An examination of d-amphetamine self-administration in pedunculopontine tegmental nucleus-lesioned rats

H.L Alderson, M.P Latimer, C.D Blaha, A.G Phillips, P Winn

Research output: Contribution to journalArticle

38 Citations (Scopus)

Abstract

The pedunculopontine tegmental nucleus (PPTg) has long been suggested to have a role in reward-related behaviour, and there is particular interest in its possible role in drug reward systems. Previous work found increased i.v. self-administration (IVSA) of d-amphetamine following PPTg lesions when training had included both operant pre-training and priming injections. The present study examined the effect of excitotoxin lesions of the PPTg on d-amphetamine IVSA under three training conditions. Naive: no previous experience of d-amphetamine or operant responding. Pre-trained: given operant training with food before lesion surgery took place. Primed: given single non-contingent d-amphetamine infusion (0.1 mg/0.l ml) at the start of each session. Rats in all conditions were given either ibotenate or phosphate buffer control lesions of the PPTg before d-amphetamine (0.1 mg/0.1 ml infusion) IVSA training took place. Rats received eight sessions of training under a fixed ratio (FR2) schedule of d-amphetamine IVSA, followed by four sessions under a progressive ratio (PR5) schedule. In the naive condition, PPTg-lesioned rats were attenuated in their responding under FR2, and took significantly fewer infusions under PR5 than the control group. Under FR2 in the pre-trained condition, there was no difference between PPTg excitotoxin and control lesioned rats; however, PPTg-lesioned rats took significantly fewer infusions under the PR5 schedule. In the primed condition, there were no differences between PPTg-lesioned and control rats under either FR2 or PR5 schedules. These data demonstrate that operant training prior to PPTg lesion surgery corrects some, but not all, of the deficits seen in the naive condition. PPTg-lesioned rats in both naive and pre-trained conditions showed reduced responding for d-amphetamine under a PR5 schedule. These deficits are overcome by priming with d-amphetamine. We suggest that alterations in striatal dopamine activity following PPTg lesions underlie these effects.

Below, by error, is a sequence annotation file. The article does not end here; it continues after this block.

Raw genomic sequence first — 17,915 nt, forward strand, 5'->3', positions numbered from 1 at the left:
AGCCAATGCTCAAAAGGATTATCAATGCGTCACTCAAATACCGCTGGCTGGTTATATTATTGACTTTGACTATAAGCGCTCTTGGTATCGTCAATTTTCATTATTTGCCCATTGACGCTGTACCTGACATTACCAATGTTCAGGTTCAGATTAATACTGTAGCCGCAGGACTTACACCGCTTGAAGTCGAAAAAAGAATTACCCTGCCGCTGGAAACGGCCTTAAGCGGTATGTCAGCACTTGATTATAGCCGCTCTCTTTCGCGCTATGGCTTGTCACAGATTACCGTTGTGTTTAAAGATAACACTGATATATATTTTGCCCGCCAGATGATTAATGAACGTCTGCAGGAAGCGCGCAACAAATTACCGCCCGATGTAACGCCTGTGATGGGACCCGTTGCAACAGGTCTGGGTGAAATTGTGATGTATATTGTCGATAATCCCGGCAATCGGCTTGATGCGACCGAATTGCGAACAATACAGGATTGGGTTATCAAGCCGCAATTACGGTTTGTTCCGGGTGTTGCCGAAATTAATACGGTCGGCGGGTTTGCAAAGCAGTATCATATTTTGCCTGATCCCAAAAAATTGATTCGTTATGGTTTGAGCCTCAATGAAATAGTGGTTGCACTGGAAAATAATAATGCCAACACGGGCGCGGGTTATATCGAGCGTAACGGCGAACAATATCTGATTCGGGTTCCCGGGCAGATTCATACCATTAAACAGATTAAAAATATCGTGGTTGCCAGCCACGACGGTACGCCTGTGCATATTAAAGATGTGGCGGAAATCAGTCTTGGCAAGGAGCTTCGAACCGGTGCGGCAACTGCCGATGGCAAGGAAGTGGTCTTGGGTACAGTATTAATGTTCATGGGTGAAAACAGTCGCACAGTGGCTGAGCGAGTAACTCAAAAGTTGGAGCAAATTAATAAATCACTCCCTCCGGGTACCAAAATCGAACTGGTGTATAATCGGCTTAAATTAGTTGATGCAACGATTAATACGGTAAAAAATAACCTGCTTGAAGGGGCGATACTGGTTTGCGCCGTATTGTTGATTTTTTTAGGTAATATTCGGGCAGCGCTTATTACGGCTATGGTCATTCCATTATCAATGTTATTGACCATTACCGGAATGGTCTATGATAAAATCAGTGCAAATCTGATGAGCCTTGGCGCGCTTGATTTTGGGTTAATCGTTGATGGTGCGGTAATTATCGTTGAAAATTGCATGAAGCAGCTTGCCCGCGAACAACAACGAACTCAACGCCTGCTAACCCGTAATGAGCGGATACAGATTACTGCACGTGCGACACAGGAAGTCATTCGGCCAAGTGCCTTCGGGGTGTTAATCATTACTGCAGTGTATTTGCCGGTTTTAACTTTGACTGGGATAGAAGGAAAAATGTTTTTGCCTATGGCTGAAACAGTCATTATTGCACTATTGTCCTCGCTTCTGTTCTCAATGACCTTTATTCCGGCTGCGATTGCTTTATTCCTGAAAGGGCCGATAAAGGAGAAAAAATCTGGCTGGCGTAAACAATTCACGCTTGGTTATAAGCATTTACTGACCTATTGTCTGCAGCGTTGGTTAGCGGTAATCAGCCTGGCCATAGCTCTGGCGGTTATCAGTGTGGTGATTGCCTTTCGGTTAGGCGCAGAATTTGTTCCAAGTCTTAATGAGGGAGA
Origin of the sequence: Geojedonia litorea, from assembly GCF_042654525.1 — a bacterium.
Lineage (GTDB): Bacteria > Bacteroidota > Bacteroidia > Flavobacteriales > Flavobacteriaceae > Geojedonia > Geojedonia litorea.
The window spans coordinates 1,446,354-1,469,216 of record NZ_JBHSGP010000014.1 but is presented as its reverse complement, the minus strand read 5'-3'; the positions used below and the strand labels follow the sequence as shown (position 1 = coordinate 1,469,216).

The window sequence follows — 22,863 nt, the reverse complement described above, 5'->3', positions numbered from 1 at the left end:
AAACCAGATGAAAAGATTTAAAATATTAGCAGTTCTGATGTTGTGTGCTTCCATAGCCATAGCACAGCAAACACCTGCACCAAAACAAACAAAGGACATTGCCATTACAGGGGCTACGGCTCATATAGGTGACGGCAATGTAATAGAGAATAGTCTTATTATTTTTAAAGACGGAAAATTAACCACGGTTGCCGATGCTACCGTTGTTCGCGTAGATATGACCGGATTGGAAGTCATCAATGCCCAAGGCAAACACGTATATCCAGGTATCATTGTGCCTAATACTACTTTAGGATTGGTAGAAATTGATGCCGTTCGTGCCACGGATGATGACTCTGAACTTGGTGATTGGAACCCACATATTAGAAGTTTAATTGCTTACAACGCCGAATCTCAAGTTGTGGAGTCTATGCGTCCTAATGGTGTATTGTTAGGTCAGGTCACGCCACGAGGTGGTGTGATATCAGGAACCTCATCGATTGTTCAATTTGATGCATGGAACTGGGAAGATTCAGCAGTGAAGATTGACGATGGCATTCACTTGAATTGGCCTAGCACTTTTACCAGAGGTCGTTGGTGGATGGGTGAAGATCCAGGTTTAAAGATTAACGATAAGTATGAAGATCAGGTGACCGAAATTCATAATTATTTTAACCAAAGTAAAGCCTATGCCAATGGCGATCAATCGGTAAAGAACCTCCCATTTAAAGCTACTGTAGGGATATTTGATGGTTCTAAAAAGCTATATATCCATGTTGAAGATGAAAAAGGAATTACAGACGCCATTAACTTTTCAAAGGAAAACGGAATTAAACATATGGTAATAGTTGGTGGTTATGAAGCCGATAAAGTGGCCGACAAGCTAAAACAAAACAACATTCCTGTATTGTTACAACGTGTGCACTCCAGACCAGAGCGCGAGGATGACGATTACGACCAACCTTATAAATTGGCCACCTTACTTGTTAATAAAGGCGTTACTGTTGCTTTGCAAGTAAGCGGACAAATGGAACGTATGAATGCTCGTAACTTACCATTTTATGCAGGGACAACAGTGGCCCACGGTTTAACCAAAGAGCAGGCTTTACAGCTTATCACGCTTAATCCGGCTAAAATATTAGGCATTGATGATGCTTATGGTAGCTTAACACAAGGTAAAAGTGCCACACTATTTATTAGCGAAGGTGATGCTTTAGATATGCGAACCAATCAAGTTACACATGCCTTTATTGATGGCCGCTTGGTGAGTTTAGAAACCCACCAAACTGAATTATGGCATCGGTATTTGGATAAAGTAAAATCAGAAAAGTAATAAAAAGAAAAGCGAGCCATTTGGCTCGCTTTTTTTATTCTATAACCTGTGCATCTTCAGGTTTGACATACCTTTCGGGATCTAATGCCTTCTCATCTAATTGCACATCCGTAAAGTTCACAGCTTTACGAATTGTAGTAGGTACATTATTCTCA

LanguageEnglish
Pages349-358
Number of pages10
JournalNeuroscience
Volume125
Issue number2
Early online date31 Mar 2004
DOIs
Publication statusPublished - 19 Apr 2004

Fingerprint

Pedunculopontine Tegmental Nucleus
Dextroamphetamine
Self Administration
Appointments and Schedules
Neurotoxins
Reward
Corpus Striatum

Keywords

  • acetylcholine
  • ACh
  • associative learning
  • DA
  • dopamine
  • fixed ratio
  • FR
  • i.v. self-administration
  • IVSA
  • mesopontine
  • NADPH
  • nicotinamide adenine dinucleotide phosphate
  • nitric oxide synthase
  • NOS
  • PPTg
  • reward
  • striatum

Cite this

Alderson, H.L ; Latimer, M.P ; Blaha, C.D ; Phillips, A.G ; Winn, P. / An examination of d-amphetamine self-administration in pedunculopontine tegmental nucleus-lesioned rats. In: Neuroscience. 2004 ; Vol. 125, No. 2. pp. 349-358.